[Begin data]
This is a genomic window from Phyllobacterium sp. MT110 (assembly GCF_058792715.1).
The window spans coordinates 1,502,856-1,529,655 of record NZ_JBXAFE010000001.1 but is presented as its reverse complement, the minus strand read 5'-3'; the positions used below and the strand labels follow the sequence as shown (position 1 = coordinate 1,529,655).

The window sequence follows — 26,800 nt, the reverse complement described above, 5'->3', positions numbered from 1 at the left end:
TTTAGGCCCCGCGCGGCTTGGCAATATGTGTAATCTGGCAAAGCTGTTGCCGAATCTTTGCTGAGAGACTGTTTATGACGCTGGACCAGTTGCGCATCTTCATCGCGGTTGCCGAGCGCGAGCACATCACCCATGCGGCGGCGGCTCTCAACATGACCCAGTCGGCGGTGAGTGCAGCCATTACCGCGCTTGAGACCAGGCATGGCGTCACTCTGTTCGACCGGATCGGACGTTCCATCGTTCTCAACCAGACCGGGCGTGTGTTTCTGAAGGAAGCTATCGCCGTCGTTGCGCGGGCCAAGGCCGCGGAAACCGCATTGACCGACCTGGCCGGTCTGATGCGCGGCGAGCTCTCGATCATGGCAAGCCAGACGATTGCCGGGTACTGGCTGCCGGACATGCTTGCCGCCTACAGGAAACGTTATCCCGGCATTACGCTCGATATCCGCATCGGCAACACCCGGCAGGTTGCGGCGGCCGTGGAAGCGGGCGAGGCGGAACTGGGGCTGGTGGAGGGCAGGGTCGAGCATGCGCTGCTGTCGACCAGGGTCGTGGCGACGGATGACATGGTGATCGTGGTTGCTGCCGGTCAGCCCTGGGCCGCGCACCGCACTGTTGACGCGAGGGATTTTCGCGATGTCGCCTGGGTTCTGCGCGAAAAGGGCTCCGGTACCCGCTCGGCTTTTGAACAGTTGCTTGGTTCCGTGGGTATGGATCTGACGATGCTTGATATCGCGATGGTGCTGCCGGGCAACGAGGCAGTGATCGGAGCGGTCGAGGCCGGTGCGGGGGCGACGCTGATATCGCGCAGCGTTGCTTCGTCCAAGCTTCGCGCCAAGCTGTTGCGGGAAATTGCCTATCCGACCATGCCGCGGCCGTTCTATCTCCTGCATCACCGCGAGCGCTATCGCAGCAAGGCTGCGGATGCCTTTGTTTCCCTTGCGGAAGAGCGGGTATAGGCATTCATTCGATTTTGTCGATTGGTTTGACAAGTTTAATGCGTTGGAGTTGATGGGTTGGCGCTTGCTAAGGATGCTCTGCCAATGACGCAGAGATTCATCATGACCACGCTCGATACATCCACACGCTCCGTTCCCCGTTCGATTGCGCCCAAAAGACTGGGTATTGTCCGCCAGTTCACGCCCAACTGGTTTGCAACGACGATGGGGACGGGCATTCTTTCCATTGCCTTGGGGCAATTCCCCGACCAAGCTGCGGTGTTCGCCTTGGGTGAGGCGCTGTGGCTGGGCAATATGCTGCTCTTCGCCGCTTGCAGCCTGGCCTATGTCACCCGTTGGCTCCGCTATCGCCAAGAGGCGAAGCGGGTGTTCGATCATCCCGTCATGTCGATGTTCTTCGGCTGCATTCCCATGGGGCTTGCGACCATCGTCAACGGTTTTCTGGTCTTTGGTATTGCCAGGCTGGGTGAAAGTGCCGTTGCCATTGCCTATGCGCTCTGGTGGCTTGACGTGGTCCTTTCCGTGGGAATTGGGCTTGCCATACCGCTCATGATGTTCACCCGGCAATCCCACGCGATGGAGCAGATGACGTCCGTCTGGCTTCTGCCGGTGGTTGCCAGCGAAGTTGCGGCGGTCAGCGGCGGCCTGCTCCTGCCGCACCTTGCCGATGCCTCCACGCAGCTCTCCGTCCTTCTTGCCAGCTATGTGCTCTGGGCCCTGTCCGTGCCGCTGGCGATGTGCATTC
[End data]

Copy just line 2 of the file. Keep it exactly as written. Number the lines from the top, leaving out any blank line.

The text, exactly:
The window spans coordinates 1,502,856-1,529,655 of record NZ_JBXAFE010000001.1 but is presented as its reverse complement, the minus strand read 5'-3'; the positions used below and the strand labels follow the sequence as shown (position 1 = coordinate 1,529,655).